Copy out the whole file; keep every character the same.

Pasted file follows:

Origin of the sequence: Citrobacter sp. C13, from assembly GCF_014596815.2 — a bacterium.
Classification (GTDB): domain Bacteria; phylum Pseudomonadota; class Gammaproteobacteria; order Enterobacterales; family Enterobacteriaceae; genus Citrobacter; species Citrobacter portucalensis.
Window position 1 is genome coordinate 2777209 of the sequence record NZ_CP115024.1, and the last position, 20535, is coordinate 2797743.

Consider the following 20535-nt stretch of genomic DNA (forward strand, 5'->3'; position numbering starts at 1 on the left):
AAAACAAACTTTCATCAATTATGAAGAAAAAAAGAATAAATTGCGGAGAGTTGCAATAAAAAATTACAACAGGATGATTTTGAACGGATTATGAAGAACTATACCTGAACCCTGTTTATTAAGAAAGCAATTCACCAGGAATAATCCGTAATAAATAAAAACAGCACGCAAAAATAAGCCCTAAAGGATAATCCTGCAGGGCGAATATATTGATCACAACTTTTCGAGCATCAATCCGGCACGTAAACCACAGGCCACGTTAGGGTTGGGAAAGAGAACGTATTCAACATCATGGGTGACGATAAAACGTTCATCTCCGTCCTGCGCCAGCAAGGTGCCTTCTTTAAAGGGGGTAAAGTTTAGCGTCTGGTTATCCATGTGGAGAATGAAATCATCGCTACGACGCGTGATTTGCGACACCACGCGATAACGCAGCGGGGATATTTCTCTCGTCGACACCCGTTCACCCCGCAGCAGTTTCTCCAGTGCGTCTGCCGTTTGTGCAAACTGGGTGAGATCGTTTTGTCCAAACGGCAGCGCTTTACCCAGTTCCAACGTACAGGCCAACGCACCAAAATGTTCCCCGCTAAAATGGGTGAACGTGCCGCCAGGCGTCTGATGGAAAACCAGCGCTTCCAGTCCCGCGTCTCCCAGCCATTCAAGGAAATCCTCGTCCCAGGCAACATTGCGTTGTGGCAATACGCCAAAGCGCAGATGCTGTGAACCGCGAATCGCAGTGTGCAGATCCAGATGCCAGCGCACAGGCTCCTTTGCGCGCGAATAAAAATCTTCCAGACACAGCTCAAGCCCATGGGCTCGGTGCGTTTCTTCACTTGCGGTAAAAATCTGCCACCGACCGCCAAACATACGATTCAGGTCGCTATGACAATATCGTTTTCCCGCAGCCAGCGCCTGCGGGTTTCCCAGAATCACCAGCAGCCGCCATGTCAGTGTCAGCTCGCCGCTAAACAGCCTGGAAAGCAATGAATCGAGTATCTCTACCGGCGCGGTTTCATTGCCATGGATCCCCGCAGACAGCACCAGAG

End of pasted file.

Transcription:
Origin of the sequence: Citrobacter sp. C13, from assembly GCF_014596815.2 — a bacterium.
Classification (GTDB): domain Bacteria; phylum Pseudomonadota; class Gammaproteobacteria; order Enterobacterales; family Enterobacteriaceae; genus Citrobacter; species Citrobacter portucalensis.
Window position 1 is genome coordinate 2777209 of the sequence record NZ_CP115024.1, and the last position, 20535, is coordinate 2797743.

Consider the following 20535-nt stretch of genomic DNA (forward strand, 5'->3'; position numbering starts at 1 on the left):
AAAACAAACTTTCATCAATTATGAAGAAAAAAAGAATAAATTGCGGAGAGTTGCAATAAAAAATTACAACAGGATGATTTTGAACGGATTATGAAGAACTATACCTGAACCCTGTTTATTAAGAAAGCAATTCACCAGGAATAATCCGTAATAAATAAAAACAGCACGCAAAAATAAGCCCTAAAGGATAATCCTGCAGGGCGAATATATTGATCACAACTTTTCGAGCATCAATCCGGCACGTAAACCACAGGCCACGTTAGGGTTGGGAAAGAGAACGTATTCAACATCATGGGTGACGATAAAACGTTCATCTCCGTCCTGCGCCAGCAAGGTGCCTTCTTTAAAGGGGGTAAAGTTTAGCGTCTGGTTATCCATGTGGAGAATGAAATCATCGCTACGACGCGTGATTTGCGACACCACGCGATAACGCAGCGGGGATATTTCTCTCGTCGACACCCGTTCACCCCGCAGCAGTTTCTCCAGTGCGTCTGCCGTTTGTGCAAACTGGGTGAGATCGTTTTGTCCAAACGGCAGCGCTTTACCCAGTTCCAACGTACAGGCCAACGCACCAAAATGTTCCCCGCTAAAATGGGTGAACGTGCCGCCAGGCGTCTGATGGAAAACCAGCGCTTCCAGTCCCGCGTCTCCCAGCCATTCAAGGAAATCCTCGTCCCAGGCAACATTGCGTTGTGGCAATACGCCAAAGCGCAGATGCTGTGAACCGCGAATCGCAGTGTGCAGATCCAGATGCCAGCGCACAGGCTCCTTTGCGCGCGAATAAAAATCTTCCAGACACAGCTCAAGCCCATGGGCTCGGTGCGTTTCTTCACTTGCGGTAAAAATCTGCCACCGACCGCCAAACATACGATTCAGGTCGCTATGACAATATCGTTTTCCCGCAGCCAGCGCCTGCGGGTTTCCCAGAATCACCAGCAGCCGCCATGTCAGTGTCAGCTCGCCGCTAAACAGCCTGGAAAGCAATGAATCGAGTATCTCTACCGGCGCGGTTTCATTGCCATGGATCCCCGCAGACAGCACCAGAG